So to go back to those four culture values, we’re looking for people who are real, who are authentic; people who are caring, who will go the extra mile to serve those under their leadership. We’re looking for a playful person. That doesn’t mean they have to be a stand-up comedian, but somebody who’s able to relax in their life, just doesn’t center around work, but is able to have fun. And then we’re looking for somebody who fits “businesstry,” which is that mash up, attention of wanting to have a positive, spiritual impact in people’s lives, but doing it through a business model. Having that really clarified in our mind has helped so much in the hiring process, and I think it’s led to people who really are carriers of the culture.
Al: Yeah. Interviewing for those core values really helps, I know.
I trust you’re enjoying our podcast. We’ll be right back after this brief word about a valuable tool that can pinpoint the true, measurable health of your culture.
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Al: All right. Now, let’s hear more from today’s guest.
Well, I love what you say. Culture is more caught than taught. And we have to really walk the talk when it comes to the culture as leaders in order for it to really stick in the organization.
But here’s a question. While we think having a healthy culture is certainly a worthy goal in itself, do you see a link between the health of your culture and the growth of your organization over time?
Pete: Absolutely. My belief is that if our staff and our leadership are engaged, they’re going to take better care of our coordinators, the people who are living in these apartments, who are doing front line’s work. And so if our coordinators are cared for, they’re going to care well for our clients. And if our clients are well cared for, they’re going to just naturally give us more business. So, again, for me, culture is everything.
Al: Yep. A flourishing culture leads to engaged employees, which leads to happy clients. And the more happy clients you have, the more your “businesstry” grows. I love the word “businesstry.” Exactly.
No organization, church, or business can thrive without great talent. And at Apartment Life, you recruit, you retain, you reward, and even promote highly capable employees. And this is what your employees are telling us. And historically, I know that your people team has played a key role in this area. Can you share with us how the role of the people team has had such an impact in the talent area, and how they’ve helped in building your flourishing culture overall?
Pete: Well, I mentioned Ginny Fowler earlier. She is our former V.P. of people. An amazing leader. Just great. But the person who stepped in behind her is a personal friend of mine. His name is Ryan Williams, and he comes with over 20 years of leadership-development experience Ryan, by the way, is just a big, big believer in BCWI. But basically, the role of our people team is really to provide the vision and the structure to ensure that we’ve got the rhythms and the processes for people development. But as Ryan and Ginny would say, that leadership development, talent culture, that’s really everybody’s responsibility. You can’t just say it’s one department’s responsibility. It’s really everybody’s. But they put the process in place. They cast vision for it. They create the system, and then we all participate in it.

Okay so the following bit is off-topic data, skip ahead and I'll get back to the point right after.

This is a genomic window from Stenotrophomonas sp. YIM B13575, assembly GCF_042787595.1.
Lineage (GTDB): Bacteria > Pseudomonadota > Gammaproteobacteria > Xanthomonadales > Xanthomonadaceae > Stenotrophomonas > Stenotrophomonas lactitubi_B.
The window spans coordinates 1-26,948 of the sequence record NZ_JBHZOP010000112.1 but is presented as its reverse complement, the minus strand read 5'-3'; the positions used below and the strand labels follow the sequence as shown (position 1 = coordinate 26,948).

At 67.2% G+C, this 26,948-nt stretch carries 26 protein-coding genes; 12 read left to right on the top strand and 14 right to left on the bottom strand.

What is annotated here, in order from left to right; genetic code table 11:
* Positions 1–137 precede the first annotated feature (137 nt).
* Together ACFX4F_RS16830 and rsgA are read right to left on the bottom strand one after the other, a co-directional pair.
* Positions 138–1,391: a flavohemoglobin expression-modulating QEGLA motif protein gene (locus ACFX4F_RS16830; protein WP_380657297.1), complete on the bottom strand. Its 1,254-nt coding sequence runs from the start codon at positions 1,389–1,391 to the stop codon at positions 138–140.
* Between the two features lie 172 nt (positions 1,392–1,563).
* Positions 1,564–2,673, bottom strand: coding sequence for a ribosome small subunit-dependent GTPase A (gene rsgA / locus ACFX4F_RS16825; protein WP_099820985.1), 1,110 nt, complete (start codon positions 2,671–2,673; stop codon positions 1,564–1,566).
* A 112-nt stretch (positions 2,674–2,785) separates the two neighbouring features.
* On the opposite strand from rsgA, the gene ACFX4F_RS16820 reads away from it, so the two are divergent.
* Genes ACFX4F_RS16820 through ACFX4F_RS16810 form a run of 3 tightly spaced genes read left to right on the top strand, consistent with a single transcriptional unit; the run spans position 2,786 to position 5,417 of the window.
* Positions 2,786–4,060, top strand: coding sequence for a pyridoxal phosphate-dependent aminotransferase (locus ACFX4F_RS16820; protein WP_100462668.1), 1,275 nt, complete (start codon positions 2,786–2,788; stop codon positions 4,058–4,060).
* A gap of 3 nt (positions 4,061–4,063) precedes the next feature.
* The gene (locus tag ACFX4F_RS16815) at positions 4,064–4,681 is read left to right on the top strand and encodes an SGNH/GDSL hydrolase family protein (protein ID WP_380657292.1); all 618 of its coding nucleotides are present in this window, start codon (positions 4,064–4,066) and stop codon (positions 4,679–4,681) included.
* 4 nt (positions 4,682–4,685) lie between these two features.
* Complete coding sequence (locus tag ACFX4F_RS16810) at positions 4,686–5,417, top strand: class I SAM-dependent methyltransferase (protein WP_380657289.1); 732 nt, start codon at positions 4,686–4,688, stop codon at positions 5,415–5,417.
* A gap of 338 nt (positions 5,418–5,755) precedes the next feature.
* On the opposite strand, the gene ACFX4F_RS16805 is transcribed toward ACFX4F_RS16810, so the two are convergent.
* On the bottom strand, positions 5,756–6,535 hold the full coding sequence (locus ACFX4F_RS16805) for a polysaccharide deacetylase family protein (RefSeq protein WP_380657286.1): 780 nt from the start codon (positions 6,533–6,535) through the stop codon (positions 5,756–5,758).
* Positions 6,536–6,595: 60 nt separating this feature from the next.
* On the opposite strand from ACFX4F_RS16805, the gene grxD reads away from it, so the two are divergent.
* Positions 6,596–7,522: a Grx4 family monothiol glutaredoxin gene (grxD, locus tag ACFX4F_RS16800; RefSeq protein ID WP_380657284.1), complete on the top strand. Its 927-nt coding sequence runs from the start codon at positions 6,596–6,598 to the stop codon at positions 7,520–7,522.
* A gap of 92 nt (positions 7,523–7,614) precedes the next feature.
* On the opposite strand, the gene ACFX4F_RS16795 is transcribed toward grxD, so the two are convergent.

So, some of the elements that they take care of as the annual BCWI survey. I know that some companies do this every other year. We are just a big believer in that’s not enough—we have to do it every year. And if anything, we would want to be able to do it every six months if possible—because you just don’t want the culture to get away from you. And two years is a long time. So they do the annual BCWI survey. They run the annual review process with 360 feedback, which is tied to our leadership model and our core values. They arrange monthly leadership development calls so that our staff are built into. They create power tracks for leaders that we want to groom for future responsibilities. And they help us think about succession planning. And something that we really want to continue to get better at is making sure every role in the organization, every leader in the organization, has a couple people behind them that in the event that they need to step out like Ginny did, they could step in, and we wouldn’t miss a beat.
Al: Yeah. Boy, that’s great.
Christ-like behavior among your leaders means everything, and I know that’s important to Apartment Life. How do you develop your leaders to live in a way that reflects the attributes of Christ?
Pete: Well, going back to the phrase, it’s more caught than taught. You know, you really want to select leaders who model that. So that would be the highest priority is just selecting leaders that you feel like really embody that.
But in terms of processes and some of the structures we put in place, so once a year we gather all of our staff together for an all-employee retreat, and there’s intentional spiritual development that we try to incorporate into that companywide gathering.
Then once a month, something that we’ve put in the schedule, is we tell all of our employees, we want you to take a half day of prayer, and it’s a paid day, but they are paid that day for that half day just to focus on their relationship with Jesus. So we try to intentionally create space in their workweek or in their work month where they could kind of set aside and have time to get to know God better and to become more like Him.